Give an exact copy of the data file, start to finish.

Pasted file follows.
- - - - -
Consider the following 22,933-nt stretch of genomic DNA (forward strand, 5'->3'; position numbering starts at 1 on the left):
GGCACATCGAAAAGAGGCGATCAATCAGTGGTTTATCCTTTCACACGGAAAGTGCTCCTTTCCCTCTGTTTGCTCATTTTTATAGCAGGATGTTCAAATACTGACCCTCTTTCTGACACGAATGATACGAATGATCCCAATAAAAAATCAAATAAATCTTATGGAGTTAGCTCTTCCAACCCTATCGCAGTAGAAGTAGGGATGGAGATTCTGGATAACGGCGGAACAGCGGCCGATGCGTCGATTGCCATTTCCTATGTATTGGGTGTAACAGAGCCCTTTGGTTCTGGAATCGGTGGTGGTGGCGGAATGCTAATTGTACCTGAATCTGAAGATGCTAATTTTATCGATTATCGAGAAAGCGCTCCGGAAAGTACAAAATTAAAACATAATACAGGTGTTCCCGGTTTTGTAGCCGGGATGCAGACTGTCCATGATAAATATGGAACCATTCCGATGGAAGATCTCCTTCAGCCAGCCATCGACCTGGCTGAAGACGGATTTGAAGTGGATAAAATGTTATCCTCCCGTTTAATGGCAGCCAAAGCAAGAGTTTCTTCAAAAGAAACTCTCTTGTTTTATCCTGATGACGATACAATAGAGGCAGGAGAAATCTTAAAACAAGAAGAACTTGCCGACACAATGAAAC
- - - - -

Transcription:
Consider the following 22,933-nt stretch of genomic DNA (forward strand, 5'->3'; position numbering starts at 1 on the left):
GGCACATCGAAAAGAGGCGATCAATCAGTGGTTTATCCTTTCACACGGAAAGTGCTCCTTTCCCTCTGTTTGCTCATTTTTATAGCAGGATGTTCAAATACTGACCCTCTTTCTGACACGAATGATACGAATGATCCCAATAAAAAATCAAATAAATCTTATGGAGTTAGCTCTTCCAACCCTATCGCAGTAGAAGTAGGGATGGAGATTCTGGATAACGGCGGAACAGCGGCCGATGCGTCGATTGCCATTTCCTATGTATTGGGTGTAACAGAGCCCTTTGGTTCTGGAATCGGTGGTGGTGGCGGAATGCTAATTGTACCTGAATCTGAAGATGCTAATTTTATCGATTATCGAGAAAGCGCTCCGGAAAGTACAAAATTAAAACATAATACAGGTGTTCCCGGTTTTGTAGCCGGGATGCAGACTGTCCATGATAAATATGGAACCATTCCGATGGAAGATCTCCTTCAGCCAGCCATCGACCTGGCTGAAGACGGATTTGAAGTGGATAAAATGTTATCCTCCCGTTTAATGGCAGCCAAAGCAAGAGTTTCTTCAAAAGAAACTCTCTTGTTTTATCCTGATGACGATACAATAGAGGCAGGAGAAATCTTAAAACAAGAAGAACTTGCCGACACAATGAAAC